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Anxiety Principle of the Day: Non-Avoidance is not equivalent to exposure. Although exposure is predicated upon the purposeful non-avoidance of anxiety-related stimuli, non-avoidance of anxiety triggers is not equivalent to exposure. What is non-avoidance? I liken non-avoidance to being in a particular place at a particular time. Essentially, it involves being in a situation in which your anxiety is triggered by proximity to anxiety-related cues. Non-avoidance requires no action on your part aside from being physically present in the situation. As such, like a hole, it’s possible for a person to accidentally stumble into a non-avoidance exercise. Isn’t that the same thing as exposure? No. Exposure is not merely a situation, and as such, it can’t be entered into by accident. Although exposure therapy has situational elements, it is a dynamic experience that has best practices, as well as...

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Exposure Therapy’s Most Common Mistake: All Eggs in the Habituation Basket

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Many people have an incomplete understanding of exposure therapy… …be it exposure and response prevention (ERP) for OCD, intentional mistake practice for social anxiety, or interoceptive exposures for panic disorder… This is true for exposure newbies, seasoned exposure veterans, and even some good CBT therapists. This limited understanding is based on the following flawed logic: Premise 1: Anxiety disorders involve fear. Premise 2: Fear is reduced through habituation. Premise 3: Habituation is accomplished via exposure. Conclusion: Habituation is the process by which individuals recover from anxiety disorders. Note: This conclusion is only partially correct. Exposure, when done right, is about much more than just habituation. It’s about learning to see the world in a new way and developing a different type of relationship with your symptoms. Exposure can help you challenge unhealthy, false beliefs about yourself and the world;...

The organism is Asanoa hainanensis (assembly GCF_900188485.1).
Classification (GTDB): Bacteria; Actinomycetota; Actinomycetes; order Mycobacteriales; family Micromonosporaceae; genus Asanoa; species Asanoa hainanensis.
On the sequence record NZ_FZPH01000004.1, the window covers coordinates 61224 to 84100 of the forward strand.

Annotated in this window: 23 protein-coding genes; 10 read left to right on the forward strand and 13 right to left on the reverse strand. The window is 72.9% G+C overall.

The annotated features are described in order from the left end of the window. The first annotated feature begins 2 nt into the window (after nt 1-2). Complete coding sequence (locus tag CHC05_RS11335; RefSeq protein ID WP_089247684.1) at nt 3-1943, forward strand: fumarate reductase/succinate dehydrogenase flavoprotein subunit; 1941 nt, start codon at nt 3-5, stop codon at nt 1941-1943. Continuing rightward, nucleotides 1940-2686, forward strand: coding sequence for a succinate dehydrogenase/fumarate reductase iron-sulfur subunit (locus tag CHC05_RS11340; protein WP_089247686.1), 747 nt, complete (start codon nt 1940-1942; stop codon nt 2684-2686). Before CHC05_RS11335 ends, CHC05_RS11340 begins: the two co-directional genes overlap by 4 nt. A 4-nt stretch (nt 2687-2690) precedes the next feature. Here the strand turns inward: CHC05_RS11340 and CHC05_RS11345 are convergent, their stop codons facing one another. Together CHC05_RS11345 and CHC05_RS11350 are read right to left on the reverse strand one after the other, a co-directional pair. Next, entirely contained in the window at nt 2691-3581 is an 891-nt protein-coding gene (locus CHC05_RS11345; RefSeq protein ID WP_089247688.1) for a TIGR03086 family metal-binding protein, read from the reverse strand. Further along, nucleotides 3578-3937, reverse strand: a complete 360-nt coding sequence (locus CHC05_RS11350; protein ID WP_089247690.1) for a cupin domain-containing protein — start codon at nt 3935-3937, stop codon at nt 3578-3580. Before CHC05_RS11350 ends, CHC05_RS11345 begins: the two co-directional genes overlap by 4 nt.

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OCD Treatment (ERP & CBT): Exposure & Cognitive Restructuring

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Question: To what extent would a change of mindset (e.g., changing my expectations for myself) be helpful in recovering from OCD? What is likely to happen if I delay formal treatment with a psychologist and work instead on changing my own mindset? OCD Treatment Components: Cognitive Restructuring + Exposures Regardless of whether or not it occurs in the context of formal psychotherapy, changing your mindset will be a critical component of your recovery. If you do any reading on cognitive behavioral therapy (CBT), you’ll see this referred to as “cognitive restructuring.” Devoting time to challenging and modifying your underlying belief system is essential for fighting OCD, but research on OCD indicates that this process alone will probably be insufficient if it’s not integrated with appropriate exposure-based behavioral strategies (e.g., exposure and response prevention [ERP]). OCD Treatment Delays In general,...